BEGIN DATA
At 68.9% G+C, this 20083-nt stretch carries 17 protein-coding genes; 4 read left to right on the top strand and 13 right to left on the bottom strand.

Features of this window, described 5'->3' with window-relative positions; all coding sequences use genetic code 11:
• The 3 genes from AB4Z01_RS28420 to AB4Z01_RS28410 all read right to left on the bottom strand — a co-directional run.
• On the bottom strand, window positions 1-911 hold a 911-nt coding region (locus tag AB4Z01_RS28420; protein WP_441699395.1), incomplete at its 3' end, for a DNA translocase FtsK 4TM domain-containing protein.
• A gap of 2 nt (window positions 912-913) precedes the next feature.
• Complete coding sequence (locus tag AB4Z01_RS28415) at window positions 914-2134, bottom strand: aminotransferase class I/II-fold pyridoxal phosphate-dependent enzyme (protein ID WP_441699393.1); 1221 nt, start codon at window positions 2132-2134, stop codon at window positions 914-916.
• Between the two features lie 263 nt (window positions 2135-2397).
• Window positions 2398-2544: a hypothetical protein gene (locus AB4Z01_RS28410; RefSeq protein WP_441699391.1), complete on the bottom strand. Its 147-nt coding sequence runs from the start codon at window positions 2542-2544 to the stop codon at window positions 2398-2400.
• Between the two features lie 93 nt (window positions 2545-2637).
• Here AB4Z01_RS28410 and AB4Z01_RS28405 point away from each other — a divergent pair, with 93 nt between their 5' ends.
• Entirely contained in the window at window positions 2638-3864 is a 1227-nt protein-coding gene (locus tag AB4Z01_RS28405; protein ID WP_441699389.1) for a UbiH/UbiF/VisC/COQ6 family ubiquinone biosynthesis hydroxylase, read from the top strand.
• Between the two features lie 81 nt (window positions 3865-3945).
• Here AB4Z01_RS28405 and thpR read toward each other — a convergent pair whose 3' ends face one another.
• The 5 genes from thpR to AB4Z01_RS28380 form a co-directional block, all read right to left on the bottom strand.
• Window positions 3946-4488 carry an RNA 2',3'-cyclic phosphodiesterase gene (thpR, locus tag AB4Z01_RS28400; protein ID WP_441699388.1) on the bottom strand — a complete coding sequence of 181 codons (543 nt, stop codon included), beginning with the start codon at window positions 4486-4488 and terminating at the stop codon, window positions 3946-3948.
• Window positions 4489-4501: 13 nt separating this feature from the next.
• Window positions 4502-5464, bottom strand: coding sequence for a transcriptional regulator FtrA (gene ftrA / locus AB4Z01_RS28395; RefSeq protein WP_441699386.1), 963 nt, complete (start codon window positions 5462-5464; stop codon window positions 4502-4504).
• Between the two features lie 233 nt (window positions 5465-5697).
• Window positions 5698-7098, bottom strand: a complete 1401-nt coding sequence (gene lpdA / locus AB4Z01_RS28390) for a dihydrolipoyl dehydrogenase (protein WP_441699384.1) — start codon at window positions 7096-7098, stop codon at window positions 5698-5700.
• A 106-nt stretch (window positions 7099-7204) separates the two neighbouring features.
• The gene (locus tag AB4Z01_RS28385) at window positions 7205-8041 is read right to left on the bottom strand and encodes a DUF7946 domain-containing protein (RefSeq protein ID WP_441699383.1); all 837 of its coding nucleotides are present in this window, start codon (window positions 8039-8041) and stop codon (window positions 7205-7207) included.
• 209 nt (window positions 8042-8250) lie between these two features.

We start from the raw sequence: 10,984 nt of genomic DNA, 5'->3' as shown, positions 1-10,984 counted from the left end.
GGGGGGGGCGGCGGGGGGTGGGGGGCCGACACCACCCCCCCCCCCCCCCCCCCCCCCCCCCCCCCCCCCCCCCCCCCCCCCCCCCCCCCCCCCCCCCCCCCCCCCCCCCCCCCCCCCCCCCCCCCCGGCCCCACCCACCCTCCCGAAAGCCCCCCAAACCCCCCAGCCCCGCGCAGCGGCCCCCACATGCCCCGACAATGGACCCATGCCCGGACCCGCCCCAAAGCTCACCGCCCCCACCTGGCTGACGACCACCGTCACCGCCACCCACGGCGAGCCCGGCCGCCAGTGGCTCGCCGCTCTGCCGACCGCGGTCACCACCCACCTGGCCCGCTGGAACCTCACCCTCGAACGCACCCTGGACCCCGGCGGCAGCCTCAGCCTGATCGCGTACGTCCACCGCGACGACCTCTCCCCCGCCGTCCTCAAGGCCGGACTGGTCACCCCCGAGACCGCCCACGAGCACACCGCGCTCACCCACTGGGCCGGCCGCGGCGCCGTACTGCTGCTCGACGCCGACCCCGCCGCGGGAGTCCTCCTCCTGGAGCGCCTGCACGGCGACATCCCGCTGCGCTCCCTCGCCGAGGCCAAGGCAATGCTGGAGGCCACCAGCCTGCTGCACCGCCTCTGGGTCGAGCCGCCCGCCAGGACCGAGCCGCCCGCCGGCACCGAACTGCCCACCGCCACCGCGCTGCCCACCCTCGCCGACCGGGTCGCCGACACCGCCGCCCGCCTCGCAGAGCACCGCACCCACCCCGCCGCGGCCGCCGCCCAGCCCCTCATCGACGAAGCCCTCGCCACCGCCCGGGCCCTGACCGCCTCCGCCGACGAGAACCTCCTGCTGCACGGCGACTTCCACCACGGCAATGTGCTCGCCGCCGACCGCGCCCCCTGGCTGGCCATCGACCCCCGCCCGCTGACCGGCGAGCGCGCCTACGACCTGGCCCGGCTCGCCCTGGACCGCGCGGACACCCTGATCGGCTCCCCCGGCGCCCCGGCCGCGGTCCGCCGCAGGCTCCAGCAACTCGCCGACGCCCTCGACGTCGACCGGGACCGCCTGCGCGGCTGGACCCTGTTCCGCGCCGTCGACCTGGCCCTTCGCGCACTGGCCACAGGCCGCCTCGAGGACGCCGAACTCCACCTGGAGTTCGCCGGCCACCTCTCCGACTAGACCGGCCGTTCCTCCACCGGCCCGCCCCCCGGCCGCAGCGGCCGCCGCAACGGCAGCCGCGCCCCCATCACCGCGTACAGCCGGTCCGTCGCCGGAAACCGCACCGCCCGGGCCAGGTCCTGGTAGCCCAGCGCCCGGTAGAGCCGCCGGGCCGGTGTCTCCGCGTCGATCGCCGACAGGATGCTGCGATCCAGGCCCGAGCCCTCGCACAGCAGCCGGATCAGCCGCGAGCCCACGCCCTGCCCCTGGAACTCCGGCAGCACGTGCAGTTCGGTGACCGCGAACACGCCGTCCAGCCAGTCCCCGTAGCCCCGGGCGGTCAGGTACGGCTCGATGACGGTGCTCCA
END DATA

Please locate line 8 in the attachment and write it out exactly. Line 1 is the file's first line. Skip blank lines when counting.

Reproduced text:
• Window positions 2398-2544: a hypothetical protein gene (locus AB4Z01_RS28410; RefSeq protein WP_441699391.1), complete on the bottom strand. Its 147-nt coding sequence runs from the start codon at window positions 2542-2544 to the stop codon at window positions 2398-2400.